This area of West Wales is a favourite for families with young children, since it includes spectacular sandy beaches, the popular seaside towns of Tenby and Saundersfoot and attractions such as the Oakwood Theme Park and Folly Farm; it is also rich in castles: at Pembroke, Carew, Manorbier and Picton.
Tenby on a sunny day provides the keen photographer with thousands of first class images of its shapely bays and coloured houses. But take time to sit and gaze at the panoramas of the bays and to wander in and out of the gateways in its medieval walls, exploring the narrow streets lined with tempting shops, pub and cafes.
The southernmost stretch of the Pembrokeshire Coastal Path offers beautiful beaches like Barafundle and Swanlake Bay, which have no access for cars. A summer's day at any of these places convinces you that it was not worth booking that trip to Spain.
The sandy bays along this stretch quickly give way to more rugged scenery to the west. The cliffs are sheer and rugged, but provide excellent walking along the Pembrokeshire Coast Path.
Just south of Tenby is Caldey Island, which lies one mile off Giltar Point. The island is owned and farmed by a small community of Cistercian monks, and can be visited via a 20 minute boat trip from Tenby. The monks provide guided tours of their monastery (for men only!) and there is excellent walking and great views along the coast. St. Illtyd's Chapel houses an ancient Irish ogham stone within its walls.
Back on the mainland stands the 12th century Manorbier Castle and the Neolithic stones of King’s Quoit Cromlech. A visit to St Govan’s Chapel near Bosherston might require a steep climb down the cliff side but it's well worth the effort! The chapel is an amazing medieval relic clinging to the rugged rocks halfway down the cliff. There was at one time a holy well near the chapel, but there is no water to be found there now. According to legend, the chapel was founded when St Govan hid in the rocks to escape pirates. Legend also states that one of King Arthur’s knights, Sir Gawain, is buried beneath the chapel altar.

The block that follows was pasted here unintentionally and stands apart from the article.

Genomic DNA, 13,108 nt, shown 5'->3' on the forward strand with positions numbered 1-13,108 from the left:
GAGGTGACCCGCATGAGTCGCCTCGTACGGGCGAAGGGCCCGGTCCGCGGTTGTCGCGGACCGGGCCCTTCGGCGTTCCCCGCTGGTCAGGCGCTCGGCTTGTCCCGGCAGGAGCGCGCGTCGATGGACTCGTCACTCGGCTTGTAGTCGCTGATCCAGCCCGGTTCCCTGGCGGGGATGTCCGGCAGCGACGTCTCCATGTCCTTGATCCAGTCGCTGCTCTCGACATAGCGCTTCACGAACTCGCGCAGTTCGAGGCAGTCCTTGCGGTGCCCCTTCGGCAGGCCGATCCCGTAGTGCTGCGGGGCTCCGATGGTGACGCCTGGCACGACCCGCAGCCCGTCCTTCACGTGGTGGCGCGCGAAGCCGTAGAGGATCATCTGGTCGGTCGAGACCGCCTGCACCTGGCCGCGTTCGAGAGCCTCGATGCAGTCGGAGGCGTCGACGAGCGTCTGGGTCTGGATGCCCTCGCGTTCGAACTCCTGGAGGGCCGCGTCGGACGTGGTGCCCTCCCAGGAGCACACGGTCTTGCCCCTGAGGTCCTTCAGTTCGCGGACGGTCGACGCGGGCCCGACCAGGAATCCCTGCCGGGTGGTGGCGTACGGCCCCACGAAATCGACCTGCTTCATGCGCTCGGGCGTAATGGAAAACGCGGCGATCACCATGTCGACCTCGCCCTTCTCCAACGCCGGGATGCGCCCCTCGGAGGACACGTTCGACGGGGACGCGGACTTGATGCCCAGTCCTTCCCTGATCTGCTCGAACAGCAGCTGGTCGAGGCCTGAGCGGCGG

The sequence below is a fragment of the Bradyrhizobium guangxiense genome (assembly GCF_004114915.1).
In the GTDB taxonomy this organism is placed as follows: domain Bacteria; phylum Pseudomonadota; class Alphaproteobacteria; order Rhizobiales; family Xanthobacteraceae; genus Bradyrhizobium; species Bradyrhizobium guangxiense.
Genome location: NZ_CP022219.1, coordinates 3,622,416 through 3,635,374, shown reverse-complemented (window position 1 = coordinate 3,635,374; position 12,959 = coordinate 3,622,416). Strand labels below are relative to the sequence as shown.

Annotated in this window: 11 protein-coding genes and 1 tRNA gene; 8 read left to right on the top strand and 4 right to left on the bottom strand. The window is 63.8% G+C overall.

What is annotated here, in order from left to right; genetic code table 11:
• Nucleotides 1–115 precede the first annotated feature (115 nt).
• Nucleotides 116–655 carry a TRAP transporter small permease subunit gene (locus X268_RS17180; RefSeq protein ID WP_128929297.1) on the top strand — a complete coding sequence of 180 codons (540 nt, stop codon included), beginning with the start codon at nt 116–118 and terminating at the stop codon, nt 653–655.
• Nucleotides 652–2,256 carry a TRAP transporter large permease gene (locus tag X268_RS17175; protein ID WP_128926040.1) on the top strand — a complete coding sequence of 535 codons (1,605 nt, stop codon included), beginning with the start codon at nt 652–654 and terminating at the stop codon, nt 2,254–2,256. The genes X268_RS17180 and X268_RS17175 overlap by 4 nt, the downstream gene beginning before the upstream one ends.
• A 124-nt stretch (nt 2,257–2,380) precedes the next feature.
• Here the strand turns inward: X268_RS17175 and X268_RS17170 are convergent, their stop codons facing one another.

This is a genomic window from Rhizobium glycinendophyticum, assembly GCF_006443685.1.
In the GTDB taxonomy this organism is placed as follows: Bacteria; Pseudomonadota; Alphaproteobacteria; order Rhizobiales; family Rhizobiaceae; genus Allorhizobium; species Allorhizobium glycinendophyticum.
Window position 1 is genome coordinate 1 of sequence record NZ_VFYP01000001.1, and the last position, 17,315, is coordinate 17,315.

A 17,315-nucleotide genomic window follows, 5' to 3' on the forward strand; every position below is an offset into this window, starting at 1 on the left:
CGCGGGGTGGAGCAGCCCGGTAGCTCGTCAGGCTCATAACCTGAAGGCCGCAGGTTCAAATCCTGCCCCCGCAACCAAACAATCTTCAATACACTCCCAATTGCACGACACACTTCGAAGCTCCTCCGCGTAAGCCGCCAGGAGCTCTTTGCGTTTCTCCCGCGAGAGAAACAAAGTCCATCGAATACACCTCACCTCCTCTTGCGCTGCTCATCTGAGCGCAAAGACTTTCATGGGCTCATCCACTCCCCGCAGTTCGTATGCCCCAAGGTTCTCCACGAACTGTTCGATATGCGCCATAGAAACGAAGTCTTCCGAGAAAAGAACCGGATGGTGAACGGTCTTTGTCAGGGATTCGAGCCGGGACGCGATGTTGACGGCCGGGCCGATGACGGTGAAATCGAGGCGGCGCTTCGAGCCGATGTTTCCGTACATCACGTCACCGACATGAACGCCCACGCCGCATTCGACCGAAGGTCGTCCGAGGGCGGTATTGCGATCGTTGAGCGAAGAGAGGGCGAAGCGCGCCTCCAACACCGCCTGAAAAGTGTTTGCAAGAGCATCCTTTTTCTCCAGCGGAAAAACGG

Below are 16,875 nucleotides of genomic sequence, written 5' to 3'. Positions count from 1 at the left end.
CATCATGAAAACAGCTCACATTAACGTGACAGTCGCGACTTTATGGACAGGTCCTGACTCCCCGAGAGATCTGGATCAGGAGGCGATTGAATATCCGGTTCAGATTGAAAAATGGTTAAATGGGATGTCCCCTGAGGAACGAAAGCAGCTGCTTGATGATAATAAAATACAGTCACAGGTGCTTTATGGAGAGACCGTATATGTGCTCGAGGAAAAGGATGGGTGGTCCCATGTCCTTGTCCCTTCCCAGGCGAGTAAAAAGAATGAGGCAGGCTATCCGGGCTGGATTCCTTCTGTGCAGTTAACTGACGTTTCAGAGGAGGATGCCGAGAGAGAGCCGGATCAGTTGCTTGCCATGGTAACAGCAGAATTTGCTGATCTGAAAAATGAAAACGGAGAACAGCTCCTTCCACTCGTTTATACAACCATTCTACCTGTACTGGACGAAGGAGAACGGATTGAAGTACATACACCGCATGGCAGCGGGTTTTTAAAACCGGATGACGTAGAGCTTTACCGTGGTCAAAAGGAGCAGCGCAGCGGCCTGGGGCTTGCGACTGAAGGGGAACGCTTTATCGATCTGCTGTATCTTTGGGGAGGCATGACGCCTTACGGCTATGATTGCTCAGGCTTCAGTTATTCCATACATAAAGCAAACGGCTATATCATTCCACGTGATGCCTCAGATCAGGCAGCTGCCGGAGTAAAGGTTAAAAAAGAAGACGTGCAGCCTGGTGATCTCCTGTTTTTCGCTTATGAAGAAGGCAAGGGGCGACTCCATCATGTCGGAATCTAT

Bosherston, just inland from St. Govan's Head, is famous for its freshwater ponds carpeted with serene water lilies which bloom in June or July. The ponds were created in the 18th century and the miles of way marked woodland walks around the Stackpole Estate and ponds are easily accessible for all. Take a walk around the lakes and along part of the coast path and you might find yourself looking straight into the face of a Razorbill if you peer over the steep cliff edge.
The great estuary created by the two Cleddau rivers with fingers of water reaching far inland, offer secret landscapes ideal for bird watching, boating and fishing. Tidal inlets are completely drained of water at low tide and you'll find stepping stones at Cresswell Quay to tempt you on an exploration of the opposite bank.
A long distance walk, the Landsker Borderlands Trail, follows the eastern bank from Cresswell Quay to Blackpool Mill.
Some of the best things to do in South Pembrokeshire
Visit some of the many castles in South Pembrokeshire including Carew Castle and Tidal Mill.
Take a boat trip from Tenby to Caldey Island, spend time in the grounds, the sandy beach, tea rooms and the monastery.
Enjoy the sandy beaches and walking the Coastal Path.
See more things to do in South Pembrokeshire
Looking for somewhere to stay in South Pembrokeshire?